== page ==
An article by John Berry at Bloomberg, “Fed Actions Defuse Subprime ARM Rate Reset Bomb,” is extraordinarily misleading, claiming that a Fed paper based on a single pool of MBS issued by New Century in 2006 shows that subprimes will work out much better than conventional wisdom says.
Let’ s start with Berry:
Many analysts and public officials have said that foreclosures of subprime adjustable-rate mortgages would soar this year as owners’ monthly payments jumped when interest rates reset to a higher level.
Not only is that unlikely to happen, this year’s resets of earlier vintages of subprime mortgages may even reduce some payments that increased in 2007.
The reason? The index to which many ARMs are tied is the six-month London inter-bank offered rate, or Libor, and that rate has fallen from more than 5.3 percent last fall to about half that level….
Unfortunately, most of the defaults and foreclosures that have wreaked havoc in financial markets haven’t been due to resets so far. Many borrowers simply bought a house or condo they couldn’t afford unless bailed out by rising prices, and lower rates alone won’t help them much.
Still, the big drop in Libor means there likely will be many fewer foreclosures than there would have been….
A new report, “Understanding the Securitization of Subprime Mortgage Credit,” by economists Adam B. Ashcraft and Til Schuermann of the New York Federal Reserve Bank, published this month, provides a wealth of detail about subprime mortgages. Much of its information is based on a pool of such mortgage-backed securities issued by New Century Financial in June 2006.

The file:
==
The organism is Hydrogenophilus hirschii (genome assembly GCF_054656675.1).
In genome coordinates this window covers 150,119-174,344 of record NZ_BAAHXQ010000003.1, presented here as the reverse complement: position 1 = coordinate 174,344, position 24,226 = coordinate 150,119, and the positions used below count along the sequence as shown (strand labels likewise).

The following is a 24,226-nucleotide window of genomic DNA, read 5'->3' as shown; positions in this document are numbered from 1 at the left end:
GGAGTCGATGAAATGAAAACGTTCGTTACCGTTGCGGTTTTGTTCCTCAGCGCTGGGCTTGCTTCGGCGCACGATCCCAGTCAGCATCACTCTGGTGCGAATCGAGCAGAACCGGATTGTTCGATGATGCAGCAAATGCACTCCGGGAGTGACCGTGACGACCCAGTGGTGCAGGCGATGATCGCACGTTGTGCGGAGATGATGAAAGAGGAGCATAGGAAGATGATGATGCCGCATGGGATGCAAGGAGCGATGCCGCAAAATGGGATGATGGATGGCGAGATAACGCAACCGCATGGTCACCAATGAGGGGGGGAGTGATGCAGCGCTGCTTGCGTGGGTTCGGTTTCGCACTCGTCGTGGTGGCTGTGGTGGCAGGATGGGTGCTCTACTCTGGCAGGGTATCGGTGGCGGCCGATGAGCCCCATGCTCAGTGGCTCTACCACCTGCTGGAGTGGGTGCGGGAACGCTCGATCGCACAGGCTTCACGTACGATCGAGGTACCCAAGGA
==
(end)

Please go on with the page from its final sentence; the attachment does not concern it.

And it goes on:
All but 12 percent of the loans in the pool were ARMs, either the so-called 2/28 or 3/27 variety. That is, they carried a fixed-initial rate for two or three years, respectively, so the former will first reset in June.
The average initial rate for the loans was 8.64 percent, set when the six-month Libor was 5.31 percent, according to the report. It was a teaser rate in the sense that once resets began, the interest rate would be based on Libor plus a spread of 6.22 percentage points.
Now the interesting thing is that the authors of the paper stress that they investigated only one pool used to illustrate how subprimes work and to try to understand how the product turned out to work so badly. The abstract and executive summary make no reference to the economics of subprimes. The abstract:
In this paper, we provide an overview of the subprime mortgage securitization process and the seven key informational frictions that arise. We discuss the ways that market participants work to minimize these frictions and speculate on how this process broke down. We continue with a complete picture of the subprime borrower and the subprime loan, discussing both predatory borrowing and predatory lending. We present the key structural features of a typical subprime securitization, document how rating agencies assign credit ratings to mortgage-backed securities, and outline how these agencies monitor the performance of mortgage pools over time. Throughout the paper, we draw upon the example of a mortgage pool securitized by New Century Financial during 2006
Fed economists no doubt would know better than to use on one pool of MBS issued by one issuer in one month for an economic when there are vastly more comprehensive data sources that are designed for precisely that sort of analysis. And a quick look at one suggests that Berry’s conclusions are quite a stretch.